Wednesday, February 20, 2013

Friday's Family History Through the Alphabet Challenge - F for Freemasonry

Did you have a grand father, great uncle or male relative who was a member of a Freemason fraternity??

As a small girl, I remember  my father dressing up in his dinner suit once a month with his small black brief case and heading off to the local Masonic Hall.  Nothing like "men's secret business" to spark the curiosity of a child. When I asked him where he was going he would advise that it was a place where a group of men met in friendship and to look at ways to benefit our community.

Black Brief Case that Held Freemasons regalia
Yes this weeks post on Friday's Family History through the Alphabet Challenge , for the Family History Through the Alphabet Challenge, is going to be "F" is for Freemasonry.  Besides my father, a number of my male ancestors were members of  "lodges", all stemming from the a Freemasonry background.  Lodges played a strong part in the social life and fellowship of males in the early history of Australia and this continues  to the present day.  Exploring their involvement provides you with a little more understanding of your forefather, how they socialised, their companions and their engagement with their local community.

The Freemasons are members of one of the largest and oldest fraternity in the world. The origin of the  movement is not clear but it is thought to have originated in the Middle Ages amongst the groups of stone masons involved in the building of the castles and churches of that era.  There is some suggestion  that they were influenced by the group of Christian warrior monks called the Knights Templar, whose role was to help protect pilgrims making their trips to the Holy Land.  The fraternity of Freemasonry expanded with groups springing up in communities all around the world. These groups were made up of men from all levels of society bound together by a mutual understanding of equality and brotherhood with an overlying philosophy of high moral standards.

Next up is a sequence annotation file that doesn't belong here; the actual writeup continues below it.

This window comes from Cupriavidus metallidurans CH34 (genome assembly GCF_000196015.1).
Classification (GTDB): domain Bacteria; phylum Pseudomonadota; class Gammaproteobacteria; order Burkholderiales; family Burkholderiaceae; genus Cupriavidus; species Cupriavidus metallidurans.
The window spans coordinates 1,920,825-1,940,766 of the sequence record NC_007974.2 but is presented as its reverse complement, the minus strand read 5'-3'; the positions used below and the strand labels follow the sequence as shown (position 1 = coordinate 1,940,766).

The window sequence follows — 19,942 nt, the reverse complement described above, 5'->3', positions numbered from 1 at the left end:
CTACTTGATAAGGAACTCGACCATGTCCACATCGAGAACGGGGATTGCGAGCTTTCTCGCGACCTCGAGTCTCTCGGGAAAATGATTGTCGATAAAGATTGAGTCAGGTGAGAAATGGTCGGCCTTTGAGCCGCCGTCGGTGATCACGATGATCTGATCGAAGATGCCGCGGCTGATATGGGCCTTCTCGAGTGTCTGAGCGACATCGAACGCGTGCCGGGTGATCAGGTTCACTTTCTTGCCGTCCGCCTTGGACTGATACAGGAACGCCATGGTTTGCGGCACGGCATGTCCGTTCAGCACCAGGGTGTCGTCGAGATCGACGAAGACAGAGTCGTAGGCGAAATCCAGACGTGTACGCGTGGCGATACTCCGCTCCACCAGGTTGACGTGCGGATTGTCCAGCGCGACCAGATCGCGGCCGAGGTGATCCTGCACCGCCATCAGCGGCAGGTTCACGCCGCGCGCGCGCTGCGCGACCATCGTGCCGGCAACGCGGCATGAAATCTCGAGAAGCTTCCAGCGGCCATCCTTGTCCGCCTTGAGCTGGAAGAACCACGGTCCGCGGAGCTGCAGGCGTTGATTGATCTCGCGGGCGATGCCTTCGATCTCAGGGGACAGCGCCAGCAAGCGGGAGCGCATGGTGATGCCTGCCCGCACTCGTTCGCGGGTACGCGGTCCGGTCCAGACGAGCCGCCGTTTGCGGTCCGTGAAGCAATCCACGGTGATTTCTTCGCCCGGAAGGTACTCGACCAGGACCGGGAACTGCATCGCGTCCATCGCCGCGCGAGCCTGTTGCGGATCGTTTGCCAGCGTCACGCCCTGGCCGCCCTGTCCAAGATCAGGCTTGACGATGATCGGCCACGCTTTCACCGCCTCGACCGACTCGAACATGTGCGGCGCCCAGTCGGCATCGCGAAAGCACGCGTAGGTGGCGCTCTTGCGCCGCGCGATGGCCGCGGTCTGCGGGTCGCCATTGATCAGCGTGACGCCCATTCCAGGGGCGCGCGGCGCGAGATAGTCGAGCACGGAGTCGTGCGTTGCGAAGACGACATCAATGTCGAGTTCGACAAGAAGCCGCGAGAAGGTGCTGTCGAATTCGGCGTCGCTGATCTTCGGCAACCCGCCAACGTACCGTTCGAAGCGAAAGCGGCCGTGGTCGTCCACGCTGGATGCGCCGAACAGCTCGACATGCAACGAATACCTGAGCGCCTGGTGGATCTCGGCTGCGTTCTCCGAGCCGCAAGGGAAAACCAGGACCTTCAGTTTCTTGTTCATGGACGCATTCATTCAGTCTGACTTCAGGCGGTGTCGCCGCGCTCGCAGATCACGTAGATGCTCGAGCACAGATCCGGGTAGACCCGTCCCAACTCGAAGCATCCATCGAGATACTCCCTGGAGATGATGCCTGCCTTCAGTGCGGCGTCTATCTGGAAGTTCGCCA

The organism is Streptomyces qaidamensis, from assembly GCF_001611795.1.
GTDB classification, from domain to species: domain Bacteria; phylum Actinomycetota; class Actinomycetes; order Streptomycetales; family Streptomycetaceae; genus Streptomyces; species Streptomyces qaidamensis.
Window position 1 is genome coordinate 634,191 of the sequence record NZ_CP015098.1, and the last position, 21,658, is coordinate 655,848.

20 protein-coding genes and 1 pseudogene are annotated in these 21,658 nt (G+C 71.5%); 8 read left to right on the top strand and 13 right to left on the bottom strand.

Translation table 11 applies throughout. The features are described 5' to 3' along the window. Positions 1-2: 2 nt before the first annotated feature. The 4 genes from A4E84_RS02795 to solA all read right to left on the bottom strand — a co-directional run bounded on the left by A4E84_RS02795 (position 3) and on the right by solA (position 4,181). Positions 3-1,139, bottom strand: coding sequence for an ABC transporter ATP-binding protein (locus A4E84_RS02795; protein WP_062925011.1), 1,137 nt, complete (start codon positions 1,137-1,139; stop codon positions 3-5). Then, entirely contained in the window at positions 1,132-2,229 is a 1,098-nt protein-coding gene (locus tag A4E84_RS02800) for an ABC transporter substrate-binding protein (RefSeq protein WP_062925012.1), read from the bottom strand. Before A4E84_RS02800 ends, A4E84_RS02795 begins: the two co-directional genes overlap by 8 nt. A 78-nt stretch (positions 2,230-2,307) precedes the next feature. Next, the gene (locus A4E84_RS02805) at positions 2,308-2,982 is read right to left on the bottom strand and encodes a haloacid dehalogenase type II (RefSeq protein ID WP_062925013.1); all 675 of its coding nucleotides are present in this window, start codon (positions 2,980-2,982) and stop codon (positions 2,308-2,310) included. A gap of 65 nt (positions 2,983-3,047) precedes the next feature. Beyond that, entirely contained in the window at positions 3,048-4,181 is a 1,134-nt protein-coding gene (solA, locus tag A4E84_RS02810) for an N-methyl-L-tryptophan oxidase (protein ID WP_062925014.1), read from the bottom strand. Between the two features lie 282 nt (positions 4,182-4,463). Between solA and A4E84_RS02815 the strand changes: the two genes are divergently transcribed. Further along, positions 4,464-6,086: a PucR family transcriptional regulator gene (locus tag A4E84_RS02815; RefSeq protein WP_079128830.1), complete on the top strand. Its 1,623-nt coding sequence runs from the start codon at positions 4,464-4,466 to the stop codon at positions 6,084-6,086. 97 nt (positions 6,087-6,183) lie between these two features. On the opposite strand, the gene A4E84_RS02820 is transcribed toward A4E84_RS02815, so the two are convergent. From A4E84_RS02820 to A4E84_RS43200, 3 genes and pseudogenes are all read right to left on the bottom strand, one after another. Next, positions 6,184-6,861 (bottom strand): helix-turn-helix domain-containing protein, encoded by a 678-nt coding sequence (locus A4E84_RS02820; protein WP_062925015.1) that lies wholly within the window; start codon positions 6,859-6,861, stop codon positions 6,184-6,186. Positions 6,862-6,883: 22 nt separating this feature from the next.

Apron worn by Freemasons
The first Grand Lodge was created in 1717 in England.  This was the first formal organisation of the Freemasons.  Other countries followed on with this example and Grand Lodges were created in many geographical areas as the administrative body of Freemasonry and the local organisations were called lodges. The "Masons" or "Freemasons" have played a significant role in western culture for hundreds of years through their leadership and community involvement, with many members holding significant offices in government, business and public service.  However, in the majority of cases Freemasons are everyday members of small-town communities working to uphold the traditions and principles of their fellowship. Due to their secretive nature they have often been surrounded by a shroud of mystery and curiosity over the years.

In Australia, the first Freemason to set foot on Australia is thought to be Sir Joseph Banks in 1770.  Members of military lodges brought Freemasonry to Australia and The Australian Social Lodge No 260IC was the first lodge to be established in Sydney, Australia with their first meeting being held on the 4th of January 1830. The United Grand Lodge of New South Wales was officially established in 1888.  In the years to follow Grand Lodges were started in all of the Australian States.

Freemasonry and Family Tree Research
Members from the Oddfellows Lodge in Broken Hill
Contrary to popular belief, the Freemasons of today are very supportive of those who are wanting to research members of their family who were involved in the fraternity.  Most of the Grand Lodges have their own Museum and for a small search fee will look up details of past members. The information that you will be able to find is generally the age when your ancestor joined, their address and occupation at the time of joining and sometimes there will be photos of members.

A very useful site is the Library and Museum of Freemasonry in the United Kingdom, and they provide a great array of resources for researchers who are looking at the history  and the people involved in the Freemasonry movement. 

 If you are interested in researching your family members who were members there is a link to a very informative document Information Sheet About Freemasonry and Family History which is designed to assist genealogists. This site also provides researchers with contact details of other Grand Lodges around the world.

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